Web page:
This month we also made a major step forward in the process of selecting a name for the new test.  Watch this space for exciting announcements!

At ALA MidWinter in Chicago we expect to hear that the Framework for IL in Higher Education has been finalized and our Advisory Board members in attendance at the conference will be meeting face to face (some of us for the first time).

We’re looking forward to having a fantastic 2015!  We hope you are, too.


Hi Everyone,

In November we made significant headway in our test development.  One essential component of designing a test is defining the concepts/skills we’ll assess and identifying the levels of performance we’ll expect to see students demonstrate.  Since this will be an assessment of undergraduates’ IL, we’re drafting plans for a test that will differentiate among students at a beginning level (at or near entry), an intermediate level (at or near completion of lower-division coursework), and an emerging expert level (at or near completion of a bachelor’s degree).

The Advisory Board generated lists of the IL skills, concepts, and dispositions that we have observed among college students throughout their education.  We organized those observations so that they fit into the 6 frames of the latest draft of the ACRL Framework for IL in Higher Education.  This provided us our first model of how students’ IL changes as they encounter the threshold concepts at the heart of the 6 frames.  We will continue to refine our model and use it to guide our development of test items beginning in early 2015.

We have also added details to our plans for using innovative item types that take advantage of the flexibility that’s possible in computer based testing.  Innovative items can include images and offer alternative response modes so that we can increase the fidelity that the questions have to students’ research experiences and gauge their knowledge practices and dispositions in ways that have not been possible with traditional multiple-choice questions.  For example, innovative items might use an image of typical search results and ask students to select a set of appropriate sources given a specific information need.  Determining our full range of item types is the next phase before we begin writing items.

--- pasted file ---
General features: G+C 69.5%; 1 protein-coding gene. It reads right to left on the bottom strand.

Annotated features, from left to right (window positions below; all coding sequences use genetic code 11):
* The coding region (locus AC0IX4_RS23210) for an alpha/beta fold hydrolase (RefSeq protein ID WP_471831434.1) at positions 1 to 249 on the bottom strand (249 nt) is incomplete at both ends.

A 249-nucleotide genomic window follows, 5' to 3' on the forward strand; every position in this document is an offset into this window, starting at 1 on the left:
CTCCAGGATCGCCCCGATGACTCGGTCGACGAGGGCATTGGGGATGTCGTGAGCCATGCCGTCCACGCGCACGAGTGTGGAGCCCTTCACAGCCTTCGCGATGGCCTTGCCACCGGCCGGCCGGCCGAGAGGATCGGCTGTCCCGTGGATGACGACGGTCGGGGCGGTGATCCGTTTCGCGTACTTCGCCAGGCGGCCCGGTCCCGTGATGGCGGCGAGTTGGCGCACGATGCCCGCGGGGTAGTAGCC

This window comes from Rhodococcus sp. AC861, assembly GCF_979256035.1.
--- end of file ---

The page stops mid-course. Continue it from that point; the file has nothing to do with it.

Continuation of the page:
Finally, in November, we began discussions with an expert in educational adaptive technology.  We are using resources like Web Accessibility in Mind to incorporate elements of universal design at this early stage of planning for test item types and response systems.

We’re looking forward to a busy winter as we conclude our planning process and begin test development.  I’ll keep you up-to-date with another post soon.


As you may be aware, Project SAILS has been operated by Carrick Enterprises, Inc. since 2012.  Two of the original SAILS team members formed the company in order to continue providing the SAILS tests to institutions throughout the United States and, starting this year, around the world.